photometry
phase shift
scattering
haze
limb darkening
planets
planet
albedo
optical thickness
limb
brightness
color
analysis
forward scattering
mean free path
optical depth
sun

ASJC Scopus subject areas

  • Space and Planetary Science
  • Astronomy and Astrophysics

Cite this

Photometry and polarimetry of Jupiter at large phase angles. I. Analysis of imaging data of a prominent belt and a zone from pioneer 10. / Tomasko, Martin G; West, R. A.; Castillo, N. D.

In: Icarus, Vol. 33, No. 3, 1978, p. 558-592.

Research output: Contribution to journalArticle

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T1 - Photometry and polarimetry of Jupiter at large phase angles. I. Analysis of imaging data of a prominent belt and a zone from pioneer 10

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AU - West, R. A.

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N2 - Limb-darkening curves are derived from Pioneer 10 imaging data for Jupiter's STrZ (-18 to -21° latitude) and SEBn (-5 to -8° latitude) in red and blue light at phase angles of 12, 23, 34, 109, 120, 127, and 150°. Inhomogeneous scattering models are computed and compared with the data to constrain the vertical structure and the single-scattering phase functions of the belt and the zone in each color. The very high brightness observed at a 150° phase angle seems to require the presence of at lleast a thin layer of reasonably bright and strongly forward-scattering haze particles at pressure levelsof about 100 mbar or less above both belts and zones. Marginally successful models have been constructed in which a moderate optical thickness (τ ≥ 0.5) of haze particles was uniformly distributed in the upper 25 km-amagats of H2. Excellent fits to the data were obtained with models having a thin (optical depths of a few tenths) haze conentraated above most of the gas. Following recent spectrospcopicanalyses, we have placed the main "cloud" layer or layers beneath about 25 km-amagats of H2, although successful fits to our continuum data probably could be achieved also if the clouds were permitted to extend all the way up to the thin haze layer. Similarly, below the haze level our data cannot distinguish between models having two clouds separated by a clear space as suggested by R. E. Danielson and M. G. Tomasko and models with a single extensive diffuse cloud having an H2 abundance of a few kilometer-amagats per scattering mean free path as described by W. D. Cochran. In either case, the relative brightness of the planet at each phase angle primarily serves to constrain the single-scattering phase functions of the Jovian clouds at the corresponding scattering angles. The clouds in these models are characterized by single-scattering phase functions having strong forward peaks and modest backward-scattering peaks, indicating cloud particles with dimensions larger than about 0.6 μm. In our models, a lower single-scattering albedo of the cloud particles in the belt relative to the zone accounts for the contrast between these regions. If an increased abundance of absorbing dust above uniformly bright clouds is used to explain the contrast between belts and zones at visible wavelengths, the limb darkening is steeper than that observed for the SEBn in blue light at small phase angles. The phase integral for the planet calculated for either the belt or the zone model in either color lies in the range 1.2 to 1.3. If a value of 1.25 is used with D.J. Taylor's bolometric geometric albedo of 0.28, the planet emits 2.25 or 1.7 times the energy it absorbs from the Sun if it effective temperature is 134 or 125°K, respectively-roughly as expected from current theories of the cooling of Jupiter's interior.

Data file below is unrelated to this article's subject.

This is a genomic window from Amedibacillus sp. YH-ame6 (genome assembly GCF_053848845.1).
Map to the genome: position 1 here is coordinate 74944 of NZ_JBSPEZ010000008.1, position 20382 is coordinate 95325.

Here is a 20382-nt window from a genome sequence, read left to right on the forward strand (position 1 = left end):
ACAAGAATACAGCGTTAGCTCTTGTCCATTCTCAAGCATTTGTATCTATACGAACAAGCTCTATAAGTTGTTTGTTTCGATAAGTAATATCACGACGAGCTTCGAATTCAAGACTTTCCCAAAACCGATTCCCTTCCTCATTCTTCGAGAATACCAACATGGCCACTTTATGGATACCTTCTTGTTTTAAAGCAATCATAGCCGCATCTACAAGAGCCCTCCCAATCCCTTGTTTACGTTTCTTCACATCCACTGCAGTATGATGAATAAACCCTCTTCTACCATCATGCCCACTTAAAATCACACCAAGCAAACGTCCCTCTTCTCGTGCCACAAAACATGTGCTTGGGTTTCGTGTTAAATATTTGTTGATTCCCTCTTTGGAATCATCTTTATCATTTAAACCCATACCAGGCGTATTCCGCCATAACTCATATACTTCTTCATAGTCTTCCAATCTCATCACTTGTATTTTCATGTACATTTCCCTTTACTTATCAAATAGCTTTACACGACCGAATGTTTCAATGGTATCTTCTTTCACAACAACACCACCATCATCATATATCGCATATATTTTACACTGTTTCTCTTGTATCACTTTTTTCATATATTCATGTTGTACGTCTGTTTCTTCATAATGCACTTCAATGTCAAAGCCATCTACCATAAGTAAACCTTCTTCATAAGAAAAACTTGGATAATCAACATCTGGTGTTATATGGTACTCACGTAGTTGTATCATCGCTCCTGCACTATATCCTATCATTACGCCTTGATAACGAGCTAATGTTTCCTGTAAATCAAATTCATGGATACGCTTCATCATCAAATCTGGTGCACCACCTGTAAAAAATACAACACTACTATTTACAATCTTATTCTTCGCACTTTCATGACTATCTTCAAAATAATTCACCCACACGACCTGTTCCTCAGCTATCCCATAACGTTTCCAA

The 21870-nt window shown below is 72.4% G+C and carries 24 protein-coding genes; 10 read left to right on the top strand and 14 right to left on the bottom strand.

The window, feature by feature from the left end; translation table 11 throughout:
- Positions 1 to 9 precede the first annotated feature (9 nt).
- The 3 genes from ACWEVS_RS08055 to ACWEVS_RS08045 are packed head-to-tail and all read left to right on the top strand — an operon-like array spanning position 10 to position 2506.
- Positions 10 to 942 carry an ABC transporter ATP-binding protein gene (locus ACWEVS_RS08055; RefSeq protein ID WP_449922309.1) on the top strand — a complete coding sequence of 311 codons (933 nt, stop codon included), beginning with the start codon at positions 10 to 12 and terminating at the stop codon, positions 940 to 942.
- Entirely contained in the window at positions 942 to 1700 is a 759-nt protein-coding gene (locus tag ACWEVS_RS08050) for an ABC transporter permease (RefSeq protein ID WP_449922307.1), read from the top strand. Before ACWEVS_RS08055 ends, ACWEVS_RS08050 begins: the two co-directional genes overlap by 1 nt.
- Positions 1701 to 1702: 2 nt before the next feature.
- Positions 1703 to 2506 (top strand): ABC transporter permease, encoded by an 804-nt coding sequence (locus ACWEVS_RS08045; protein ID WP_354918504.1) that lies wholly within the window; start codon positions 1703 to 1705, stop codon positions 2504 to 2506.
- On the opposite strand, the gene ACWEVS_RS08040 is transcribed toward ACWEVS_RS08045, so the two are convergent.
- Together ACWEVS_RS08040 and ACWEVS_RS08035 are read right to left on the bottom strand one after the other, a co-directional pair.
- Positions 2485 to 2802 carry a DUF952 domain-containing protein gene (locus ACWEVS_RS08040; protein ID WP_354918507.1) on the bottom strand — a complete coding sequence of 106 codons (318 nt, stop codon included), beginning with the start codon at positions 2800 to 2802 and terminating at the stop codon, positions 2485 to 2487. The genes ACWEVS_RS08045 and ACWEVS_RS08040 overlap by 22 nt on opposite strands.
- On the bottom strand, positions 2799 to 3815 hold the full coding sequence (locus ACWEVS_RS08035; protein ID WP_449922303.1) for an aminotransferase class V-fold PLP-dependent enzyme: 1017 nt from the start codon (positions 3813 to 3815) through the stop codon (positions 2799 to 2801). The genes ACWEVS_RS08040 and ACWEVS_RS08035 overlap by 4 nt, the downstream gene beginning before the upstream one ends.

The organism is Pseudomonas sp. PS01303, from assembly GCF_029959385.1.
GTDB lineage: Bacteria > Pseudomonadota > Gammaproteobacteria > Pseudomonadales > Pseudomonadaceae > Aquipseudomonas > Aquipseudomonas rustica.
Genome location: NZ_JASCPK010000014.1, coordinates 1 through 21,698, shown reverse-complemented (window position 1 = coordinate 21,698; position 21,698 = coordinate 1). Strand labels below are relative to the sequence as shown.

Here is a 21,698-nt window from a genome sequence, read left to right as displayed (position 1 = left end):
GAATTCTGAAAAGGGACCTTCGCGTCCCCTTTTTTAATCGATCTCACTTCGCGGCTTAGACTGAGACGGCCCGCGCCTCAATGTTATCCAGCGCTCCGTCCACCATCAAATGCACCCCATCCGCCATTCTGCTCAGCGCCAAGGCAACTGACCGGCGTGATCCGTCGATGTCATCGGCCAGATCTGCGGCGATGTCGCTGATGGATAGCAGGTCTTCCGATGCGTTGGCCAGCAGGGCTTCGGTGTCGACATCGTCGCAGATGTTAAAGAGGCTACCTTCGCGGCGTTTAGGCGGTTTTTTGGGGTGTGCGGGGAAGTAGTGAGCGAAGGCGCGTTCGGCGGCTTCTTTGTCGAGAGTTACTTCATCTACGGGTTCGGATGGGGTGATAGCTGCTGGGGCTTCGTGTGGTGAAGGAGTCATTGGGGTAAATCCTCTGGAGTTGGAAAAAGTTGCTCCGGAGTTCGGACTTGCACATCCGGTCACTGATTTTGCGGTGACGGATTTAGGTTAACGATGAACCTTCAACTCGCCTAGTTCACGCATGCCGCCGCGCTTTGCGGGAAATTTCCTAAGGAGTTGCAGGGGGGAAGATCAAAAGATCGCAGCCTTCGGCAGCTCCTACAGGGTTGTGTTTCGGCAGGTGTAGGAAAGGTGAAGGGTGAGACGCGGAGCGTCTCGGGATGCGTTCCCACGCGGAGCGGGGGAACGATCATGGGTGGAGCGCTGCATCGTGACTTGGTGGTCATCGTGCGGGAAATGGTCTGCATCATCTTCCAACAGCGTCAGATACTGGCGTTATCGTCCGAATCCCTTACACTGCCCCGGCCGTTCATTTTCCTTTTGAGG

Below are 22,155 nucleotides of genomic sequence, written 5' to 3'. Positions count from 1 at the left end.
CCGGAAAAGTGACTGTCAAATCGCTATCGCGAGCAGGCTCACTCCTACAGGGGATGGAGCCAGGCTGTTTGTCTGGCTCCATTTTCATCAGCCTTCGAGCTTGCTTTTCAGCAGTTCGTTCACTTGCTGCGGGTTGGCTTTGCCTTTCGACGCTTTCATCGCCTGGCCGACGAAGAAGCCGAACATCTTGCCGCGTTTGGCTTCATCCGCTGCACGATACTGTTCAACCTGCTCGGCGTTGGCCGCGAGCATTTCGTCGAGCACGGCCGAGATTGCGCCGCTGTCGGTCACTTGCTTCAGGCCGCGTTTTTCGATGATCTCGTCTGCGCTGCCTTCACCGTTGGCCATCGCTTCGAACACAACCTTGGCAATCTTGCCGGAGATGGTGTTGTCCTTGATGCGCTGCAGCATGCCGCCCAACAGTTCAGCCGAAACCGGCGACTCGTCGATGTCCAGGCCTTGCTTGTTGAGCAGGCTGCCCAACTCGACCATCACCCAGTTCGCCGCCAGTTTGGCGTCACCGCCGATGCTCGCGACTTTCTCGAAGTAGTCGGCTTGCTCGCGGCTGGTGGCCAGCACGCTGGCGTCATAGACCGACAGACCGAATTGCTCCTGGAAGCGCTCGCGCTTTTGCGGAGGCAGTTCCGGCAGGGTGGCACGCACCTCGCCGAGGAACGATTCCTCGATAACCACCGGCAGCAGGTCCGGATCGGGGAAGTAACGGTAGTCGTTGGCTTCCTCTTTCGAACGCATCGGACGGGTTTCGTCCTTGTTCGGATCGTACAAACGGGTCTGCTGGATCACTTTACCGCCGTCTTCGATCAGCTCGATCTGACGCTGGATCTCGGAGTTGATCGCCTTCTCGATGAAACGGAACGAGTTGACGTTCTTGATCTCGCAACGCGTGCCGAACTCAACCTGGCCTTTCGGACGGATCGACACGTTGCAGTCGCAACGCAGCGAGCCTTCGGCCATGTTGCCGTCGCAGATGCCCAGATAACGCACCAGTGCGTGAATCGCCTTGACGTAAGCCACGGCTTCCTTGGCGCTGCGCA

AB - Limb-darkening curves are derived from Pioneer 10 imaging data for Jupiter's STrZ (-18 to -21° latitude) and SEBn (-5 to -8° latitude) in red and blue light at phase angles of 12, 23, 34, 109, 120, 127, and 150°. Inhomogeneous scattering models are computed and compared with the data to constrain the vertical structure and the single-scattering phase functions of the belt and the zone in each color. The very high brightness observed at a 150° phase angle seems to require the presence of at lleast a thin layer of reasonably bright and strongly forward-scattering haze particles at pressure levelsof about 100 mbar or less above both belts and zones. Marginally successful models have been constructed in which a moderate optical thickness (τ ≥ 0.5) of haze particles was uniformly distributed in the upper 25 km-amagats of H2. Excellent fits to the data were obtained with models having a thin (optical depths of a few tenths) haze conentraated above most of the gas. Following recent spectrospcopicanalyses, we have placed the main "cloud" layer or layers beneath about 25 km-amagats of H2, although successful fits to our continuum data probably could be achieved also if the clouds were permitted to extend all the way up to the thin haze layer. Similarly, below the haze level our data cannot distinguish between models having two clouds separated by a clear space as suggested by R. E. Danielson and M. G. Tomasko and models with a single extensive diffuse cloud having an H2 abundance of a few kilometer-amagats per scattering mean free path as described by W. D. Cochran. In either case, the relative brightness of the planet at each phase angle primarily serves to constrain the single-scattering phase functions of the Jovian clouds at the corresponding scattering angles. The clouds in these models are characterized by single-scattering phase functions having strong forward peaks and modest backward-scattering peaks, indicating cloud particles with dimensions larger than about 0.6 μm. In our models, a lower single-scattering albedo of the cloud particles in the belt relative to the zone accounts for the contrast between these regions. If an increased abundance of absorbing dust above uniformly bright clouds is used to explain the contrast between belts and zones at visible wavelengths, the limb darkening is steeper than that observed for the SEBn in blue light at small phase angles. The phase integral for the planet calculated for either the belt or the zone model in either color lies in the range 1.2 to 1.3. If a value of 1.25 is used with D.J. Taylor's bolometric geometric albedo of 0.28, the planet emits 2.25 or 1.7 times the energy it absorbs from the Sun if it effective temperature is 134 or 125°K, respectively-roughly as expected from current theories of the cooling of Jupiter's interior.